Bulgaria's Rulers Deny Bribing Independent MPsDomestic | January 10, 2012, Tuesday // 14:19| views
Interior Minister Tsvetan Tsvetanov has refuted claims that GERB lured renegade MPs with the promise of substantial extra payments. Photo by BGNES
Interior Minister and Vice-Chair of center-right ruling party GERB Tsvetan Tsvetanov has rejected claims that the party is "bribing" independent MPs by giving them back the state subsidy they diverted away from the political formation they used to belong to.
In a Tuesday interview for the morning broadcast of Nova TV, he specified that the renegade MPs were given money to cover their expenses for political activities
Tsvetanov was forced to offer explanations after he stirred a scandal with his announcement in end-December that the independent MPs who had pledged allegiance to GERB and had redirected their state subsidies to the party received the money back.
On Monday, the first working day of the new year for MPs, right-wing Democrats for Strong Bulgaria (DSB) vowed to notify the parliamentary anti-corruption committee about the matter.
"Independent MPs, just like the others, conduct parliamentary activities and incur expenses, for instance for expert statements on legislation, for their regular activities, etc. This is why they are given the money," Tsvetanov stated on Tuesday, adding that the sums were transferred to the MPs on the basis of invoices, which were subject to inspection by the Audit Office.
"What goes on has nothing to do with handing out money. The claims that surfaced that these MPs are being given a second salary are totally absurd," the Interior Minister argued.
Tsvetanov further commented that Ataka leader Volen Siderov, who accuded GERB of stealing subsidy proceeds from the nationalist party, displayed substantial
aggression towards him and towards Prime Minister Boyko Borisov.
"We are not to blame for Ataka's condition. They brought this upon themselves by their own actions. A large number of MPs renounced him when he resorted to mindless activities like the provocation in front of the mosque," Tsvetanov explained, reminding of the May 20 accident in front of the Banya Bashi mosque in downtown Sofia, in which activists of the party assaulted praying Muslims during a rally protesting the mosque's use of loudspeakers.
A few days ago, Siderov called GERB and Prime Minister Boyko Borisov "thieves of state subsidy".
"11 MPs from Ataka were lured and bought by GERB on the promise of getting BGN 17 000 per month. As a result, our state subsidy was cut by half, while the party mouthpieces - the "Ataka" newspaper and the Alfa TV station - are only backed by the party and we rely solely on this money," Siderov explained on January 05.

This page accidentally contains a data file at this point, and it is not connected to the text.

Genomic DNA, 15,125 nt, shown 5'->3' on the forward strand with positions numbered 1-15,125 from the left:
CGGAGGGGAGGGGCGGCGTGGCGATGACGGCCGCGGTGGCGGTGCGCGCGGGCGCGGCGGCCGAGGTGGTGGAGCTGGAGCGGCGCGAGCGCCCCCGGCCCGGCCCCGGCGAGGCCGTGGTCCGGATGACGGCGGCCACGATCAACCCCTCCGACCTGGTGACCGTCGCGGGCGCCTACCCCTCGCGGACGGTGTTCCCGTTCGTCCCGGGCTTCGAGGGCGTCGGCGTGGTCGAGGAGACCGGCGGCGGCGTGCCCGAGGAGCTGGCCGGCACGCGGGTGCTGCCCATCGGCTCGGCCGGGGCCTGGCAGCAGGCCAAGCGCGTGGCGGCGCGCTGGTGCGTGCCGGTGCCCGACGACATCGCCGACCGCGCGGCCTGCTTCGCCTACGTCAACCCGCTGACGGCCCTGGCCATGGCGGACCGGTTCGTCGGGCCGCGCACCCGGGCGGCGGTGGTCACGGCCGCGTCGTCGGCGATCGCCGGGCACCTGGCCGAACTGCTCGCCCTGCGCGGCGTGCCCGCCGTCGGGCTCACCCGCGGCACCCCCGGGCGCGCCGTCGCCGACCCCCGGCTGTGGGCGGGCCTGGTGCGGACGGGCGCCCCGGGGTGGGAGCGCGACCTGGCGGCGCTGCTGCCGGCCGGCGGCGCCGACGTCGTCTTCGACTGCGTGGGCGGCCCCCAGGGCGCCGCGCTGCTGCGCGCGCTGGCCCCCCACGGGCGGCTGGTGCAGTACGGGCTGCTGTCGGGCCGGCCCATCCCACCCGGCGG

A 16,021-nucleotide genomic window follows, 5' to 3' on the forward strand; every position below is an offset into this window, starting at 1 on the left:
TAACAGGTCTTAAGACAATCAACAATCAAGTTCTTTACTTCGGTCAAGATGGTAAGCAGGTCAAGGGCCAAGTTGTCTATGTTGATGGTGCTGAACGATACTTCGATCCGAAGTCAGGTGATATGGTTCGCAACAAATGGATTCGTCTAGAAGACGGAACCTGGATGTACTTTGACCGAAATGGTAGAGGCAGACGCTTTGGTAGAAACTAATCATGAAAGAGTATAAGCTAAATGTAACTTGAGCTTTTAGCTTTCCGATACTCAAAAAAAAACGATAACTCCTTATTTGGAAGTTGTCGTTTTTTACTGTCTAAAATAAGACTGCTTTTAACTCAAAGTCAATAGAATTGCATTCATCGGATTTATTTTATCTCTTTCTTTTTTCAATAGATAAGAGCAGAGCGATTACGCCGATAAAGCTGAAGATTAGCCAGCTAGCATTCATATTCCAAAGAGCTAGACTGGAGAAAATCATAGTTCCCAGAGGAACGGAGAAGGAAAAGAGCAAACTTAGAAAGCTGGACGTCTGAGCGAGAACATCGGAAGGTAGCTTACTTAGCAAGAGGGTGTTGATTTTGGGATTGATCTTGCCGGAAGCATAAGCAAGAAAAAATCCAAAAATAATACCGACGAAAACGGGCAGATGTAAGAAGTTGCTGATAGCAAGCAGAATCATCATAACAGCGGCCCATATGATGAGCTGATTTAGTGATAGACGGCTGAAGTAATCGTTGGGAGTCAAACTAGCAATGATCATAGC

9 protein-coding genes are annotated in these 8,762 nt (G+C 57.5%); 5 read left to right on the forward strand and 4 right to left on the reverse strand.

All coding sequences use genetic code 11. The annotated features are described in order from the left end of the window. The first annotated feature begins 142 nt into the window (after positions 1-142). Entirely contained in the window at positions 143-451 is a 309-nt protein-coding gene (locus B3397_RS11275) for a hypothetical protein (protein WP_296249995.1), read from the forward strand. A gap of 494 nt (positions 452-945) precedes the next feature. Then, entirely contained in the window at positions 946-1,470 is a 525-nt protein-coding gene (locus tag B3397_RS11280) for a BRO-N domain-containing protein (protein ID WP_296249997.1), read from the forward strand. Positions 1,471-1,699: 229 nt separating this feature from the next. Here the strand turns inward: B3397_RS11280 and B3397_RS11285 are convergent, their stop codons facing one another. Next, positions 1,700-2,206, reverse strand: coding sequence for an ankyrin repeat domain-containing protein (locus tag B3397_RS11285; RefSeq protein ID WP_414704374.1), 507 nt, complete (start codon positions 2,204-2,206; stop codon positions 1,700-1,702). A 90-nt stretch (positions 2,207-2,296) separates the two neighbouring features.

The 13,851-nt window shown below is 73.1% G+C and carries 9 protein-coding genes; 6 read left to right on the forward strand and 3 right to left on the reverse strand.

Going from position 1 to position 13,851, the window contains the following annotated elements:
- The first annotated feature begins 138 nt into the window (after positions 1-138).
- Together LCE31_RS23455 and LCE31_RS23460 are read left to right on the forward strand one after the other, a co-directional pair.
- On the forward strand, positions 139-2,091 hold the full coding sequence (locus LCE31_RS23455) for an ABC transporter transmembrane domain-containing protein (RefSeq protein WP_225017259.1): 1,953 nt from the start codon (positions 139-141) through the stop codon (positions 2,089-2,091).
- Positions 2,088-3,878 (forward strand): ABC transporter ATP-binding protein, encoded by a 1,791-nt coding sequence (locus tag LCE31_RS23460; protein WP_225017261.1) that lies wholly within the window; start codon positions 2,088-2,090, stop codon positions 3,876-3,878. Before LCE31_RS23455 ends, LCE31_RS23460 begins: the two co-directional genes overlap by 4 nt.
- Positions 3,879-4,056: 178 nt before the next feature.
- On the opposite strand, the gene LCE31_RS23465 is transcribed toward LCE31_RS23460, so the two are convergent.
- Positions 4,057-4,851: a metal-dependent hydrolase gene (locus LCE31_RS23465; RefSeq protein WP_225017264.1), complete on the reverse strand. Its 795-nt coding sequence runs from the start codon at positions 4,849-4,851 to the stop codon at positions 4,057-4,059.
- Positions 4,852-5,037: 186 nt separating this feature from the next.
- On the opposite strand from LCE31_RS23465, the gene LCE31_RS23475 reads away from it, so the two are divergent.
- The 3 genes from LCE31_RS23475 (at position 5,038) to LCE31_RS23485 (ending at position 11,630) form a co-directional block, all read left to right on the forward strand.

Siderov warned that he would refer the matter to the Ombudsman and the Supreme Administrative Court (VAS) because the scheme involved "illegal draining of finances" which the party obtained on the basis of votes received at the parliamentary elections.
In 2011, a total of 11 MPs left the parliamentary group of Ataka, leaving it with the bare minimum of 10 members.
Six of the renegade MPs pledged allegiance to GERB, four others are expected to follow suit and one sided with the Bulgarian Socialist Party (BSP).
In his Tuesday statement, GERB's Vice-Chair made it clear that the issue of early elections had never been brought up for discussion in the party.
"We were given a clear sign and an evaluation by the community at the presidential and local elections. The people realized that there is no alternative today to the rule of GERB. We are implementing our government agenda. Our political opponents are riven with internal problems and it is easy for them to engage in such talk," Tsvetanov remarked.
He insisted that socialist leader Sergey Stanishev brought up the issue of snap elections because outgoing President Georgi Parvanov and former leader of the Bulgarian Socialist Party (BSP) would soon return to the formation.
The ethnic Turkish Movement for Rights and Freedoms (DPS) party, on the other hand, had become aware of the fact that the ruling party would achieve serious influence in mixed-population regions in the year and a half that was left until the next regular general elections, Tsvetanov concluded.
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